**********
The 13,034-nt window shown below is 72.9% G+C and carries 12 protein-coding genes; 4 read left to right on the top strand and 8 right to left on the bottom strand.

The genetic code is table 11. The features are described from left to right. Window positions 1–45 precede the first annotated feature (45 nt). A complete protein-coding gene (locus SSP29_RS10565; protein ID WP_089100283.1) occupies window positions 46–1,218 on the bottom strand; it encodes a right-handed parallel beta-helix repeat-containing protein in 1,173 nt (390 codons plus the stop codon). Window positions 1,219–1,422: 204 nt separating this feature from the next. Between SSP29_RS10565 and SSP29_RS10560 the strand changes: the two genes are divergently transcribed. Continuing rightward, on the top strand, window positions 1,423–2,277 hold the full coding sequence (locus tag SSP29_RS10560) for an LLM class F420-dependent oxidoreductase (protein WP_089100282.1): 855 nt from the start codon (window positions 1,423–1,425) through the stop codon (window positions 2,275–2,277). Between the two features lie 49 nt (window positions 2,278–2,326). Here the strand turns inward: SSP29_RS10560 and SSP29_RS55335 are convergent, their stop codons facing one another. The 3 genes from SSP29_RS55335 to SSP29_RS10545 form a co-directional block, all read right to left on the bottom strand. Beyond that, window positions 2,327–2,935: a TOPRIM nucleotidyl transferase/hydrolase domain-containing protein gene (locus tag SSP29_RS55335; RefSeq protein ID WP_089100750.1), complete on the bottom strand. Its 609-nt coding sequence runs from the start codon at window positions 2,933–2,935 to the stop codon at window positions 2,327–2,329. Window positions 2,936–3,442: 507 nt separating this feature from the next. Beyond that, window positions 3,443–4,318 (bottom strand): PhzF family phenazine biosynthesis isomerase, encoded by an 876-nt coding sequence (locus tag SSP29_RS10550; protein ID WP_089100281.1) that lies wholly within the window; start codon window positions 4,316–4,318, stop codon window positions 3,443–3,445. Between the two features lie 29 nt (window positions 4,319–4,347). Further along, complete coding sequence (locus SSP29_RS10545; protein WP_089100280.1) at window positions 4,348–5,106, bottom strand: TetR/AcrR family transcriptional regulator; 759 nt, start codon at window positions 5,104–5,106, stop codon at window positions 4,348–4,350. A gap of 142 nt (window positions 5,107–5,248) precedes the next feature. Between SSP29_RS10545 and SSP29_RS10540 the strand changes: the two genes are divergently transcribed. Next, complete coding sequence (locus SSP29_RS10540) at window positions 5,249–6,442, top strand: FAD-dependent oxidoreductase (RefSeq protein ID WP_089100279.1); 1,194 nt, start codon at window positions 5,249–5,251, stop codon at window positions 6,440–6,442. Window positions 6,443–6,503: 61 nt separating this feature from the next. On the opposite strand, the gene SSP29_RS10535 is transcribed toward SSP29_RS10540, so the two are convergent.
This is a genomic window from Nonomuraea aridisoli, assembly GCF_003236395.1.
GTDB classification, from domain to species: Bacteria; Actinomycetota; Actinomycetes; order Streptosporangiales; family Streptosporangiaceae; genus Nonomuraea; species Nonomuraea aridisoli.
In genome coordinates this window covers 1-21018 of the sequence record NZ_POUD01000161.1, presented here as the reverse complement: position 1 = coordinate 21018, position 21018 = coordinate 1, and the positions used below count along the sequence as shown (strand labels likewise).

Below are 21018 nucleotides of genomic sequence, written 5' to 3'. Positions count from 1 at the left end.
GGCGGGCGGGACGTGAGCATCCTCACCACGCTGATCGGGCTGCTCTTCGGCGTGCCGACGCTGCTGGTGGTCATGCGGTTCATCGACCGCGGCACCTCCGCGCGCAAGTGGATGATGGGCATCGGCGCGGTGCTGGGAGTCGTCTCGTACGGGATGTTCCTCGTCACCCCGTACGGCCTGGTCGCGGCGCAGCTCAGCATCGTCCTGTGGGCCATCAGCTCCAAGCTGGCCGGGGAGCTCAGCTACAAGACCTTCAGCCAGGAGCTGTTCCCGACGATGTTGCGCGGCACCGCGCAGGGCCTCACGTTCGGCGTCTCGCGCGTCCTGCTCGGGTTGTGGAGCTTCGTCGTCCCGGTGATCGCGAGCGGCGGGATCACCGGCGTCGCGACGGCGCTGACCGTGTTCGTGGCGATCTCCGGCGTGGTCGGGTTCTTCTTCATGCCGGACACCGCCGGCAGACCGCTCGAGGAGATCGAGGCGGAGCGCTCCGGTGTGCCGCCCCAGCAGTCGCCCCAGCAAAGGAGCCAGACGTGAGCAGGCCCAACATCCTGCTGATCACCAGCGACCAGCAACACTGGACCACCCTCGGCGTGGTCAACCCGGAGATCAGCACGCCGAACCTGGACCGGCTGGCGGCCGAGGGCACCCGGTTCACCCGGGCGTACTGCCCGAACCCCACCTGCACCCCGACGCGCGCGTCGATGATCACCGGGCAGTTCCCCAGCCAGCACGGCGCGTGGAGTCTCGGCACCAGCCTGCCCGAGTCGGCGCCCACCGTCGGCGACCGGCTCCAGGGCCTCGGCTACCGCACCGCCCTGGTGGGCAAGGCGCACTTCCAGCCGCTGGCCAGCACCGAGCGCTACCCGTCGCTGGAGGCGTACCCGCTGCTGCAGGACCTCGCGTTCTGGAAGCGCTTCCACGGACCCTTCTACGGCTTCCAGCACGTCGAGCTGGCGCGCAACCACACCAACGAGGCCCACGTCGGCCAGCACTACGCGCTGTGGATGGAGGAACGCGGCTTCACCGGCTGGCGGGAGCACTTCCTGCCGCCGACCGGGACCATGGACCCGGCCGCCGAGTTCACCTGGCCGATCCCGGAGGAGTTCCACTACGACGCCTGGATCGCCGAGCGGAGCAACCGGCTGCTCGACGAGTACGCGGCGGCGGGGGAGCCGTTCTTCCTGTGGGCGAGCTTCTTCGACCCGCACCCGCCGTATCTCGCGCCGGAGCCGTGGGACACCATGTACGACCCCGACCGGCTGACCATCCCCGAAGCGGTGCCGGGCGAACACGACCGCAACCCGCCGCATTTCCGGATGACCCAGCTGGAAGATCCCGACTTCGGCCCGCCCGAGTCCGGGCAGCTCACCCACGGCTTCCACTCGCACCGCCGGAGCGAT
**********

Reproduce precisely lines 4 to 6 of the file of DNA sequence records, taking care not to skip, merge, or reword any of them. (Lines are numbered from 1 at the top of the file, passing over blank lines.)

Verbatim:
GTDB classification, from domain to species: Bacteria; Actinomycetota; Actinomycetes; order Streptosporangiales; family Streptosporangiaceae; genus Nonomuraea; species Nonomuraea aridisoli.
In genome coordinates this window covers 1-21018 of the sequence record NZ_POUD01000161.1, presented here as the reverse complement: position 1 = coordinate 21018, position 21018 = coordinate 1, and the positions used below count along the sequence as shown (strand labels likewise).

Below are 21018 nucleotides of genomic sequence, written 5' to 3'. Positions count from 1 at the left end.